08.09.2017. Georgia’s splendid food, breathtaking nature and rich culture have long made it a sought-after destination for adventurous travellers. But the country - which this year opened up to British travellers with new direct flights from Gatwick to the capital Tbilisi (courtesy of Georgian Airways) - has far more to offer than khachapuri and red wine. Thriving amidst its Orthodox Christian cathedrals and farmsteads is a culture of gourmet coffee, clubbing and casinos. Where else could you dance the night away in a Soviet-era sewing factory, then recover on a tropical beach or in a cool mountain cave town? Here are seven surprising reasons you should go to Georgia.
1. You can visit Europe's most zany seaside town
Georgia’s Black Sea coast enjoys a bizarre, subtropical microclimate that feels more like Bali than Belarus. The best place to soak it all in is Batumi, an enticingly zany seaside town where casinos and skyscrapers - one with a Ferris Wheel stuck to the front - pop up in the middle of its lovingly renovated 19th-century boulevards. Just outside town the Botanical Gardens carpet the hillside with palm trees and plants from South America, Mexico and south-east Asia. In summer it can be suffocatingly humid and thunderstorms are frequent, so pack a raincoat alongside your swimwear.
2. It's crazy for coffee
London’s hipster coffee bars have nothing on Georgian coffee shops. The country is crazy for coffee, which served in the traditional style is strong and bitter, like Turkish coffee; but locals are taking to new-wave coffee-making in droves. Coffeetopia, in a glistening Art Deco building in Batumi’s Neptun Square, is staffed by certified baristas who brew using everything from an aeropress to a Japanese syphon. Best of all when the temperature soars is the cold brew, which they make daily and takes 18 hours to prepare.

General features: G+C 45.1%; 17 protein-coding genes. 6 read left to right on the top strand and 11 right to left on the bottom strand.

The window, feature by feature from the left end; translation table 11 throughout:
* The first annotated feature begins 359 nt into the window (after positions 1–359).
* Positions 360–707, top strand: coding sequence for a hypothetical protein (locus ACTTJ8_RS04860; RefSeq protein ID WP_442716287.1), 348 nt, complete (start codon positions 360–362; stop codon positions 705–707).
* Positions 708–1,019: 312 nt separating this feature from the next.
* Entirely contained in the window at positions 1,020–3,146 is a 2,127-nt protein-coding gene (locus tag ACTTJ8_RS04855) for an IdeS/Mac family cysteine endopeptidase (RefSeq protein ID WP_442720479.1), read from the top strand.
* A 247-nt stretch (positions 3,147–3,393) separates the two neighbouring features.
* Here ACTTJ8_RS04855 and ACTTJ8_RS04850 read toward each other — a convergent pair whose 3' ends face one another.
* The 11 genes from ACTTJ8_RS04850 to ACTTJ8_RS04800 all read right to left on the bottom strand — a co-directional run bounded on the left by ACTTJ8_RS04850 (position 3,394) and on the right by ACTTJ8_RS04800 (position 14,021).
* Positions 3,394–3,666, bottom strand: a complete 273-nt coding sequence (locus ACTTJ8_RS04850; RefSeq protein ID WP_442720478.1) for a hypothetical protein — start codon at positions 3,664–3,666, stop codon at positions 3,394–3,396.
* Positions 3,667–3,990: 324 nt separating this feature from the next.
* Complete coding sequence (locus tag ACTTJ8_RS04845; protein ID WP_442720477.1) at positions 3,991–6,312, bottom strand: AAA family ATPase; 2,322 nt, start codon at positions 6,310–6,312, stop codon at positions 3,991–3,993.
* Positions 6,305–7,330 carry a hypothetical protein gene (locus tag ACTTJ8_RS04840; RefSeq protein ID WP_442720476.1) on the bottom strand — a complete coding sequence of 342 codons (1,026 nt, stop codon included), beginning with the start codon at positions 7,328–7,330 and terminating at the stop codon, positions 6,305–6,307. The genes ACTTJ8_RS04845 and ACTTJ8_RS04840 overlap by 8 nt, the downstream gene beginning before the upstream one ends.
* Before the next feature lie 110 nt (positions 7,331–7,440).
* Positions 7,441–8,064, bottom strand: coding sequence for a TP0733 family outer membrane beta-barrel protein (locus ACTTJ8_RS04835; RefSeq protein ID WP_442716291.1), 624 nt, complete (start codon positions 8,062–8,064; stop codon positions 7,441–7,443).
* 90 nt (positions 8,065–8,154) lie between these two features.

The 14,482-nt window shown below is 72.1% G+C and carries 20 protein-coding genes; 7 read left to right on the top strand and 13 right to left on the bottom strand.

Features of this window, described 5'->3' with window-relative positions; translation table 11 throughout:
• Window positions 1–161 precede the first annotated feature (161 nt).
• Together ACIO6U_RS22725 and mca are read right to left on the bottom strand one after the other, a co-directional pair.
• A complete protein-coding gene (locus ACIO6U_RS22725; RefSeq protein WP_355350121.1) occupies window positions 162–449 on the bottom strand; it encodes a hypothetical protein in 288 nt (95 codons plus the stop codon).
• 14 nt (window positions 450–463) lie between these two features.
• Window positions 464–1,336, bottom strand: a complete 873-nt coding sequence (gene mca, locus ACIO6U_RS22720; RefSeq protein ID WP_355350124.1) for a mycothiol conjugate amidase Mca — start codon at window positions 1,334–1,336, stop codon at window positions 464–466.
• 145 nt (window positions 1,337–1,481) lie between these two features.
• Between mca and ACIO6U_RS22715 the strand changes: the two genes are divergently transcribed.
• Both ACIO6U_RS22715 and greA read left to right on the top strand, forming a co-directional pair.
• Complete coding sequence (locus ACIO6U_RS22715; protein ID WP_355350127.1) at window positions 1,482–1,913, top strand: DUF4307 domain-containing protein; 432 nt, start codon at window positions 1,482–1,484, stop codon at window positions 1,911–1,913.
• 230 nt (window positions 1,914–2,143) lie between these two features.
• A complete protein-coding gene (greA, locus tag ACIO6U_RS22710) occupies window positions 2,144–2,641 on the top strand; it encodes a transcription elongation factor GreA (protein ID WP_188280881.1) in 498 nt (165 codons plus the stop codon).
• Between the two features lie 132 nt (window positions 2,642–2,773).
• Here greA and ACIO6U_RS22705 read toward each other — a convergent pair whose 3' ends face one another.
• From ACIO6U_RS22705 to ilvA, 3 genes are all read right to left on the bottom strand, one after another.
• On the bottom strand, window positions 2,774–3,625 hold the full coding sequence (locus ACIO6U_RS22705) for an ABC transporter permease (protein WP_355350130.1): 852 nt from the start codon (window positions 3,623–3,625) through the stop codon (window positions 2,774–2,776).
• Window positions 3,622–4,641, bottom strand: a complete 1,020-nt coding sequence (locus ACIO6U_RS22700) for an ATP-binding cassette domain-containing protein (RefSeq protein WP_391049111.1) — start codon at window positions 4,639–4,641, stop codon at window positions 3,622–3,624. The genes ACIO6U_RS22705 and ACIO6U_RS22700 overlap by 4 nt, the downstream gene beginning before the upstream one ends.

3. There's plenty to do after dark
Batumi and Tbilisi attract world-renowned DJs to their nightclubs. The Georgian clubbing scene is techno-heavy, and in Tbilisi Bassiani, built in an old swimming pool, hosts local and international techno and house DJs, while beautiful Mtkvarze promotes underground house nights in an opulent venue dotted with chandeliers. Enjoy an aperitif at Fabrika an achingly cool complex of bars and restaurants in downtown Tbilisi.
4. And craft beer galore
Georgia is rightly famous for its incredible natural wines, but in the capital Tbilisi an increasing number of microbreweries are stocking the pumps of a new wave of craft beer bars. Black Dog Bar in the old Sololaki district pours its own lager as well as a rotating selection of local beers. A word of warning: Georgian beer tends to taste quite sour, which takes some getting used to, but is perfect in the hot summer weather. The food at Black Dog is also excellent: Americana with a twist, so expect burritos with Georgian pickles and fries sprinkled with dill.
5. It's heaven for cycling
Outside the big cities cyclists are still something of a novelty in Georgia, although this is changing as increasing number of cycle tourers riding the old Silk Route to Asia use the country as a corridor to Azerbaijan and the Caspian Sea. But on the roads outside Tbilisi you’re as likely to see road and mountain bikes as you are tourers: head into the mountains for breathtaking views or stick to the smooth highway for an easy ride. Watch out for stray cows: they always have right of way.
6. There are hallowed hollows
The Georgian mountains are dotted with monasteries and settlements carved into the rock – whole networks of homes hewn into the cliffside like something out of the Star Wars saga. A handful of monks still live in the spectacular cave monastery at Vardzia, in southern Georgia, a complex of some 3,000 rooms and corridors. Uplistsikhe, a settlement that was carved into the mountains near Gori in the Early Iron Age, is smaller but an easy day trip from Tbilisi. Close to the border with Azerbaijan, the breathtaking desert complex of David Gareji includes 13 different monasteries.
7. You can drink orange wine
Georgia claims to be the birthplace of modern winemaking, and has an extensive wine culture. Georgian wine is made and fermented in clay amphora called qvevri, and includes a world-famous strain of amber wine aged on its skins. The ultimate Georgian wine experience involves a tamada - usually the head of the family - who gives a long and impenetrable toast that includes everyone from God to the family’s geese, followed by a shot of wine drunk from a hollowed-out rams horn.